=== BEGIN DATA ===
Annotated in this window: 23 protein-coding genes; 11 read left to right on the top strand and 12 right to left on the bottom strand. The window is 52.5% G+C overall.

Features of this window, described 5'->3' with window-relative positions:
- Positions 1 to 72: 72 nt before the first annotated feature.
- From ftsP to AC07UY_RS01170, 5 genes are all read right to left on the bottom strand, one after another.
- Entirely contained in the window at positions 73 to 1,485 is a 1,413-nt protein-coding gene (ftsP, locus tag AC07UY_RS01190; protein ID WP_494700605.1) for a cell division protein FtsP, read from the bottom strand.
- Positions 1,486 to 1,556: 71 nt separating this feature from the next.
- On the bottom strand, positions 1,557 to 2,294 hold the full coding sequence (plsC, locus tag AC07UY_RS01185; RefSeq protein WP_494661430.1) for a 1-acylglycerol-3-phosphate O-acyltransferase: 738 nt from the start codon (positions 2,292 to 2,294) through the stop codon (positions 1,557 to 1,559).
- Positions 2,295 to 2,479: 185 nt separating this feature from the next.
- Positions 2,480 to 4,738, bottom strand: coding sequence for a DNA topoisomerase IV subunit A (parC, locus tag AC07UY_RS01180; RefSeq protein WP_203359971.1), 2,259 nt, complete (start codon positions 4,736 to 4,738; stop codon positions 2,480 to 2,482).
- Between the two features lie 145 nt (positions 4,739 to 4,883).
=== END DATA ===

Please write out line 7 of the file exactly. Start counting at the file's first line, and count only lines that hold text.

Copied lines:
- On the bottom strand, positions 1,557 to 2,294 hold the full coding sequence (plsC, locus tag AC07UY_RS01185; RefSeq protein WP_494661430.1) for a 1-acylglycerol-3-phosphate O-acyltransferase: 738 nt from the start codon (positions 2,292 to 2,294) through the stop codon (positions 1,557 to 1,559).